There seems to an inevitable move in the world to become globalised, meaning we are going to be functioning more as a single global market. There is a lot of risk involved in that, especially if there isn’t any tikanga with that movement. That is where the answer lies, for us as indigenous people. The thing that makes us different, unique, is that we are tangata whenua, we have that relationship with the land. We have the ability to ground this ominous globalisation to bring it back to the whenua. As tangata whenua we also have the ability to take things back to the essence and one of the whakatauaki that comes to mind is one that was left by Tawhio he said ‘maku ano e hanga toku nei whare nga poupou e hinau, he patete te tahuhu, me kowhai’ Now to me what he is saying there is I will build my house out of those things, those types of wood bits of timber, that are weak that one wouldn’t normally use to build houses. So what is he saying there, he is talking about ‘things come and things go and the more things change the more they stay the same’. What never changes is that we need to remind ourselves of and that is the essence. So take away all the exterior things, this is what our people are good at. Don’t worry about living in a garage, it is not the best but we will live with it, we will get on with it. But to bring it back to the essence of that korero and that is the answer to that question. Once we know ourselves, once we bring it back to all those things that are not new, our tikanga, our mana, our tapu, our wairua, ihi, wehi, bring it back to that. Once we know ourselves then that is the foundation to start addressing some of these issues that face us.


Question         I am a Maori health provider. As you know we have got a new health and physical education curriculum document. My feeling as to why our kids aren’t getting the idea in schools is that the teachers don’t really have an understanding of Maori kids. So more training put into that area would be cool.


Question         Kia ora koutou. First and foremost I really like that question, but the answer is that it is time that we actually controlled things for ourselves and we made our own decisions. We are sick of having people make policies for us that don’t meet our needs and until we get the decision-making in our hands we will not change the teenage pregnancies, we will not change the health statistics of our people.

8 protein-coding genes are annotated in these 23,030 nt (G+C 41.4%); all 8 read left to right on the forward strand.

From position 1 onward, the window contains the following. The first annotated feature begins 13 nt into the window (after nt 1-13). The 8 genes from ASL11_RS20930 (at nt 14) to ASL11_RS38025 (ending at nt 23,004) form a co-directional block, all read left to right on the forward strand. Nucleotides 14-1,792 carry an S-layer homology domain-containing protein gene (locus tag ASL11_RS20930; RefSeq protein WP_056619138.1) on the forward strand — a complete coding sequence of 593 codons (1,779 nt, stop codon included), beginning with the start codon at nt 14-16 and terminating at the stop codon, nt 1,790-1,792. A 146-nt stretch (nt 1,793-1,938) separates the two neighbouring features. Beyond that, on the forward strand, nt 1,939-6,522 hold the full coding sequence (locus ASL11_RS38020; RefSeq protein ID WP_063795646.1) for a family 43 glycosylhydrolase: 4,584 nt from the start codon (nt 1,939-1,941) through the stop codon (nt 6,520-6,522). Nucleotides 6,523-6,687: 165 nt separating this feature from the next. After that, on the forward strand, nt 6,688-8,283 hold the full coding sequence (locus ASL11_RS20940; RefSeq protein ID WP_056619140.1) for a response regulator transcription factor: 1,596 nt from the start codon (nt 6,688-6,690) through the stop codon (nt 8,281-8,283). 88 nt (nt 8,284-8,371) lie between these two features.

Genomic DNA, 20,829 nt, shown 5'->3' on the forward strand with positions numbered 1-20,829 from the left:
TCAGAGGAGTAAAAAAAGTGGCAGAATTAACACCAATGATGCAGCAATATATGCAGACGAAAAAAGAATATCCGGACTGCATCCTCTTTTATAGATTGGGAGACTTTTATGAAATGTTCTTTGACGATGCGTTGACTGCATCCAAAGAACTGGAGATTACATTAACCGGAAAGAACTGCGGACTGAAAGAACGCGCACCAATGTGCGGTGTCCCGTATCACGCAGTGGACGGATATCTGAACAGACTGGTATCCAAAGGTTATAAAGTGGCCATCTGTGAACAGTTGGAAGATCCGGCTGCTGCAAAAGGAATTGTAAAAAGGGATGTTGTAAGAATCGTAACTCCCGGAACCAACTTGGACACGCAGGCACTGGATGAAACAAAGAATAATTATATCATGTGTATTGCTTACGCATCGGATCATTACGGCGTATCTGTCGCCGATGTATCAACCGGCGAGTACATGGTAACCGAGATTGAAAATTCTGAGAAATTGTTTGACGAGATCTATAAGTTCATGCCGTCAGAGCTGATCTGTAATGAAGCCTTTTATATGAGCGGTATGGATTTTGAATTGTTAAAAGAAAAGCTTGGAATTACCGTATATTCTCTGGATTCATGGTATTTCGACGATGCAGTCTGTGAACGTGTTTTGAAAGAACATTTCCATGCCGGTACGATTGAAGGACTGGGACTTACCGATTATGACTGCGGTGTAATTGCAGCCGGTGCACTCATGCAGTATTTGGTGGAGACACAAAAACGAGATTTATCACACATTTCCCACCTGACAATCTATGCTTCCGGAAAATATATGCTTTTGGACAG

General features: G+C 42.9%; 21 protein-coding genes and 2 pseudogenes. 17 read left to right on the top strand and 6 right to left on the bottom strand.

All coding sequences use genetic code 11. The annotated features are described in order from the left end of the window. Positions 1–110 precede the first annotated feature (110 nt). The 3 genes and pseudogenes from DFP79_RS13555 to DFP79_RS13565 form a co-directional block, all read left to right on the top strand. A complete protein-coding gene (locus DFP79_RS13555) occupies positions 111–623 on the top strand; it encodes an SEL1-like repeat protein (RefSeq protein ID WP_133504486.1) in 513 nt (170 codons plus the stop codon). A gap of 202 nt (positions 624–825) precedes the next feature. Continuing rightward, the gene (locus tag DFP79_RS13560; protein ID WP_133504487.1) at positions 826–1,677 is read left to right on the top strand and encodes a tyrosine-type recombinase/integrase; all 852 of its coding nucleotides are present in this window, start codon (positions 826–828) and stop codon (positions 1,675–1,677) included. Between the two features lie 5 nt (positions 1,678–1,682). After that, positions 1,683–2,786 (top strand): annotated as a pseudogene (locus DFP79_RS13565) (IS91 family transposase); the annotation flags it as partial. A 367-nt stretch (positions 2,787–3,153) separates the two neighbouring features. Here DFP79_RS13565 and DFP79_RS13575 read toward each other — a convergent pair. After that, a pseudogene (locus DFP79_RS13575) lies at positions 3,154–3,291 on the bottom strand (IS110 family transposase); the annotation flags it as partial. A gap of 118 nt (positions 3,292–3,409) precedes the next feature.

I just wanted to add further I was heavily involved in doing the research of the mixing of the human and cow DNA case up in Ngati Wairere. One of my biggest concerns is that we are putting a dollar figure on our knowledge base. As far as I am concerned our knowledge base is not for sale and I am sick of hearing that term come up at this forum over the last couple of days. Genetic engineering is all part of that knowledge base. It is not for sale. One thing that concerns me is that we have got a whole lot of people in this forum today if we are really serious about the genetic engineering issue we should be marching on parliament, giving up our lunch break today and going up there and giving a strong message as rangatahi that we are opposed to GE. That is how Maori leaders actually make their mark, not by all the talking that we do but by walking the talk. No reira tena koutou.


Question         Kia ora I would just wanted to say along those lines that we have collected nearly two hundred signatures for our petition, so for those who do decide to go on this march I believe we will table our petition on the march and have a voice for rangatahi Maori. This debate has really remained in Pakeha circles. You know it is really patronising when that happens because we are kaitiaki of our lands, not them. We need to be starting to speak out about issues, I am sick of hearing Tauiwi talking about what we know best, so kia ora tatou